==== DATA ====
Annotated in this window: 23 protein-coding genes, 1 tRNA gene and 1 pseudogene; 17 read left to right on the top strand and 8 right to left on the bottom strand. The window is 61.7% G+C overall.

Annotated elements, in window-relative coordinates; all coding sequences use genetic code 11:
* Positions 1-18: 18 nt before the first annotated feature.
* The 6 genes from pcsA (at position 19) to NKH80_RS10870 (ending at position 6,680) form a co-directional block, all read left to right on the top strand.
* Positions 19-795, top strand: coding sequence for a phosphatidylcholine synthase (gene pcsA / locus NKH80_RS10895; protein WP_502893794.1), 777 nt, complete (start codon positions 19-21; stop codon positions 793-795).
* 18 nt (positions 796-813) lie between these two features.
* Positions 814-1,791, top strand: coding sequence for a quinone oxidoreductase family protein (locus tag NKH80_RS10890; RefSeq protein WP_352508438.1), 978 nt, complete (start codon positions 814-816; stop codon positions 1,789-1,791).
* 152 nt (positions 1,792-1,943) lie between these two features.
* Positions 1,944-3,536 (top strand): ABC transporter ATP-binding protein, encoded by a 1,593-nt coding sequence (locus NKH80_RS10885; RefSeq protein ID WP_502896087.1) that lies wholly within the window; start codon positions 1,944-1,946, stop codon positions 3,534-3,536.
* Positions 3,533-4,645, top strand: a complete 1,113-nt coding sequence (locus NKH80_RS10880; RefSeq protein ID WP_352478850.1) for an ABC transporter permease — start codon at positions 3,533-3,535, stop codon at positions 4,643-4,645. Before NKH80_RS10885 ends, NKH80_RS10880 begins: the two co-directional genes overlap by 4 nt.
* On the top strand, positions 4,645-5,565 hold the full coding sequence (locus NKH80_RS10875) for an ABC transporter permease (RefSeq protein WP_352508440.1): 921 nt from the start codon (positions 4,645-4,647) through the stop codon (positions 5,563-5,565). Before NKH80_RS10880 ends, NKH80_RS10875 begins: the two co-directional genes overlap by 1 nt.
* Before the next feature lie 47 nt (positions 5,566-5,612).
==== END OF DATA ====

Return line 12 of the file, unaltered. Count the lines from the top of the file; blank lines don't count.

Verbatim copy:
* Before the next feature lie 47 nt (positions 5,566-5,612).